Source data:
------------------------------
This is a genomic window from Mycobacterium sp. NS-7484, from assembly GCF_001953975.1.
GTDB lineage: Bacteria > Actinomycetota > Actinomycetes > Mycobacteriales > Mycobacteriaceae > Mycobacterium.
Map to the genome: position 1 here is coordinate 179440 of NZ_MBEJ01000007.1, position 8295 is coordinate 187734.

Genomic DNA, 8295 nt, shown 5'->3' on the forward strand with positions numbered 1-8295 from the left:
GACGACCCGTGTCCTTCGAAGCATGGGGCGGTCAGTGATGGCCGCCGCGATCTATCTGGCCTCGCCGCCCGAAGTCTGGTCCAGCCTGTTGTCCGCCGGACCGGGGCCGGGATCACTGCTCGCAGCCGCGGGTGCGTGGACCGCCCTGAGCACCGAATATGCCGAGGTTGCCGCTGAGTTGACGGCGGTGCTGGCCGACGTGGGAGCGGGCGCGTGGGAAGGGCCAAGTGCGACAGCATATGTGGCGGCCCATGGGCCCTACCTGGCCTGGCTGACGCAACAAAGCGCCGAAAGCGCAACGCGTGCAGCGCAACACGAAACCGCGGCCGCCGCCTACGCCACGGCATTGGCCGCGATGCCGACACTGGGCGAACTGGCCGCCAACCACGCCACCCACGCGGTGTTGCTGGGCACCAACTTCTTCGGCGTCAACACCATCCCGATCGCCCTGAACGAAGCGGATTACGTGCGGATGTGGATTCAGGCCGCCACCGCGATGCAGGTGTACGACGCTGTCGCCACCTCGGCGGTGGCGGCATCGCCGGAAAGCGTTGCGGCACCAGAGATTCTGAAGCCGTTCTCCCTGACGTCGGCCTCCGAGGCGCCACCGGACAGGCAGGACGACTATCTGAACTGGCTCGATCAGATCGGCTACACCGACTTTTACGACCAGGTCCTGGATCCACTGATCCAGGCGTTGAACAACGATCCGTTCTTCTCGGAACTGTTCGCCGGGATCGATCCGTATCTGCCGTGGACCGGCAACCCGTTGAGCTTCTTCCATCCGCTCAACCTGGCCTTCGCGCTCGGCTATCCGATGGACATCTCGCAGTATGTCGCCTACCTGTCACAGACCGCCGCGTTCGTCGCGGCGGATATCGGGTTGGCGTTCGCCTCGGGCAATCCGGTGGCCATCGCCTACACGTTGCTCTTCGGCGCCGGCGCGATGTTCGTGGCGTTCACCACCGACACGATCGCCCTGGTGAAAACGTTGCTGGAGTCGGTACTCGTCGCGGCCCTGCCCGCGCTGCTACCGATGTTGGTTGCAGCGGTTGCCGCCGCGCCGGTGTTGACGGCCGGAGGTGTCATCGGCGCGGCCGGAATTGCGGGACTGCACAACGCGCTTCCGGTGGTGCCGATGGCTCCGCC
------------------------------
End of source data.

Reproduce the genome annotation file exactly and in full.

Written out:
This is a genomic window from Mycobacterium sp. NS-7484, from assembly GCF_001953975.1.
GTDB lineage: Bacteria > Actinomycetota > Actinomycetes > Mycobacteriales > Mycobacteriaceae > Mycobacterium.
Map to the genome: position 1 here is coordinate 179440 of NZ_MBEJ01000007.1, position 8295 is coordinate 187734.

Genomic DNA, 8295 nt, shown 5'->3' on the forward strand with positions numbered 1-8295 from the left:
GACGACCCGTGTCCTTCGAAGCATGGGGCGGTCAGTGATGGCCGCCGCGATCTATCTGGCCTCGCCGCCCGAAGTCTGGTCCAGCCTGTTGTCCGCCGGACCGGGGCCGGGATCACTGCTCGCAGCCGCGGGTGCGTGGACCGCCCTGAGCACCGAATATGCCGAGGTTGCCGCTGAGTTGACGGCGGTGCTGGCCGACGTGGGAGCGGGCGCGTGGGAAGGGCCAAGTGCGACAGCATATGTGGCGGCCCATGGGCCCTACCTGGCCTGGCTGACGCAACAAAGCGCCGAAAGCGCAACGCGTGCAGCGCAACACGAAACCGCGGCCGCCGCCTACGCCACGGCATTGGCCGCGATGCCGACACTGGGCGAACTGGCCGCCAACCACGCCACCCACGCGGTGTTGCTGGGCACCAACTTCTTCGGCGTCAACACCATCCCGATCGCCCTGAACGAAGCGGATTACGTGCGGATGTGGATTCAGGCCGCCACCGCGATGCAGGTGTACGACGCTGTCGCCACCTCGGCGGTGGCGGCATCGCCGGAAAGCGTTGCGGCACCAGAGATTCTGAAGCCGTTCTCCCTGACGTCGGCCTCCGAGGCGCCACCGGACAGGCAGGACGACTATCTGAACTGGCTCGATCAGATCGGCTACACCGACTTTTACGACCAGGTCCTGGATCCACTGATCCAGGCGTTGAACAACGATCCGTTCTTCTCGGAACTGTTCGCCGGGATCGATCCGTATCTGCCGTGGACCGGCAACCCGTTGAGCTTCTTCCATCCGCTCAACCTGGCCTTCGCGCTCGGCTATCCGATGGACATCTCGCAGTATGTCGCCTACCTGTCACAGACCGCCGCGTTCGTCGCGGCGGATATCGGGTTGGCGTTCGCCTCGGGCAATCCGGTGGCCATCGCCTACACGTTGCTCTTCGGCGCCGGCGCGATGTTCGTGGCGTTCACCACCGACACGATCGCCCTGGTGAAAACGTTGCTGGAGTCGGTACTCGTCGCGGCCCTGCCCGCGCTGCTACCGATGTTGGTTGCAGCGGTTGCCGCCGCGCCGGTGTTGACGGCCGGAGGTGTCATCGGCGCGGCCGGAATTGCGGGACTGCACAACGCGCTTCCGGTGGTGCCGATGGCTCCGCC